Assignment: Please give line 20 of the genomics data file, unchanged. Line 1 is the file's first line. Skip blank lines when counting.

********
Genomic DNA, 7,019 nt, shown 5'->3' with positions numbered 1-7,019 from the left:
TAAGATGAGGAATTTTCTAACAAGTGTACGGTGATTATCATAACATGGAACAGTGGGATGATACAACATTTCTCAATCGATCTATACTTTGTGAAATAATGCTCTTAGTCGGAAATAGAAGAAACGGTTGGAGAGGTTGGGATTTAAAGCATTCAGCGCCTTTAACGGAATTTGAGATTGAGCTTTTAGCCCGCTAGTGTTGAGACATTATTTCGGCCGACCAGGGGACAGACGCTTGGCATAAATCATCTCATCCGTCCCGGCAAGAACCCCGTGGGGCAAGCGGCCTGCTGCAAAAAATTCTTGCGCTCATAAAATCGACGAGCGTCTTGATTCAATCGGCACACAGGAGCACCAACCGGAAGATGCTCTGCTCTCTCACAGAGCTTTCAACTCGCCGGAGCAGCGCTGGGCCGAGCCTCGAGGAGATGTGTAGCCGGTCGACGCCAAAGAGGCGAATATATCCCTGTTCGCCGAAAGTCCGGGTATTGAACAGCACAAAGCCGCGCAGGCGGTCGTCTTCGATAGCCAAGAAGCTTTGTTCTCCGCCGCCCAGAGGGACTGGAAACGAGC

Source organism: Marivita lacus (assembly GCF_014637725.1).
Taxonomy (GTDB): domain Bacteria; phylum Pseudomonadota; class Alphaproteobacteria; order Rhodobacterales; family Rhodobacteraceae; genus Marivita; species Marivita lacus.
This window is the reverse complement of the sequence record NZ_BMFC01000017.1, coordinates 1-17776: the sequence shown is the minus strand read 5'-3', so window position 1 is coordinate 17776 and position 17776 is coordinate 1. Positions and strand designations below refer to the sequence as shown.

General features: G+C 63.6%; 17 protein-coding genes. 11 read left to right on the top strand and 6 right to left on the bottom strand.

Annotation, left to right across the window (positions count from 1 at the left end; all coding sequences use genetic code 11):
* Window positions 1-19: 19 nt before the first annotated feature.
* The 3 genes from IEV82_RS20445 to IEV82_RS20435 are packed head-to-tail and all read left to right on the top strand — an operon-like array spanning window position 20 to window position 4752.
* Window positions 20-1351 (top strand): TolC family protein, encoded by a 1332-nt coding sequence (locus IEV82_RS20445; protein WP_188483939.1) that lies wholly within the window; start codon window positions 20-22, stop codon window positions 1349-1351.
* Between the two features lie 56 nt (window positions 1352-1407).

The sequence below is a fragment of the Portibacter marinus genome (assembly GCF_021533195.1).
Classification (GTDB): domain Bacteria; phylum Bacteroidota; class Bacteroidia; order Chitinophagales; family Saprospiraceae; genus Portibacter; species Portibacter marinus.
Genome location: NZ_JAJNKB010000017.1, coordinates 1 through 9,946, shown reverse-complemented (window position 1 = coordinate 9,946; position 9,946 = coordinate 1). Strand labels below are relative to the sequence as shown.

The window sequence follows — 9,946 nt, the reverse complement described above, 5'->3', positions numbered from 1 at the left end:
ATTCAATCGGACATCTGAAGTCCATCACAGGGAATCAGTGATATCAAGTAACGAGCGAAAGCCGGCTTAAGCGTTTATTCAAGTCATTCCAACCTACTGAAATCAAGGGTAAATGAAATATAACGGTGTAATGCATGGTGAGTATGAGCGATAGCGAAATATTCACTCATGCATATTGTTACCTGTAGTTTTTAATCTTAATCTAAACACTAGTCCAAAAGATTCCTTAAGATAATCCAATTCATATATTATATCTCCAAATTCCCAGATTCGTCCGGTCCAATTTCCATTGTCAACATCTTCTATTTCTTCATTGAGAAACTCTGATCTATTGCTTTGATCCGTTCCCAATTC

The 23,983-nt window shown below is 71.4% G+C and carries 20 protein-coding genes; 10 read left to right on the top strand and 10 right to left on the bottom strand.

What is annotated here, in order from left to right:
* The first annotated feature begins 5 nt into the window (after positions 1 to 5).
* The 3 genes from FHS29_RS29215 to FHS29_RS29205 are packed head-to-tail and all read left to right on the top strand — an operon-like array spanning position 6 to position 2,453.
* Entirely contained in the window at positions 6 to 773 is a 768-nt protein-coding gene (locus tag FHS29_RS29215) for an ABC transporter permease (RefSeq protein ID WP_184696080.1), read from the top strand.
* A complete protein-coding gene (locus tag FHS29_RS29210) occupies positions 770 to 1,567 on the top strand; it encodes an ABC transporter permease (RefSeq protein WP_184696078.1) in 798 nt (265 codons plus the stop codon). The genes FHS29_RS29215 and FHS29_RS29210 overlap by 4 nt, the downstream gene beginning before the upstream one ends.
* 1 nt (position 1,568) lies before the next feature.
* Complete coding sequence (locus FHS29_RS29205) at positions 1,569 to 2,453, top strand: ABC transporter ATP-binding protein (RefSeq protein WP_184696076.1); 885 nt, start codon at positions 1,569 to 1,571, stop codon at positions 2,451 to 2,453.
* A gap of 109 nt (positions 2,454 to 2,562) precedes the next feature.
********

* The 3 genes from FHS29_RS29215 to FHS29_RS29205 are packed head-to-tail and all read left to right on the top strand — an operon-like array spanning position 6 to position 2,453.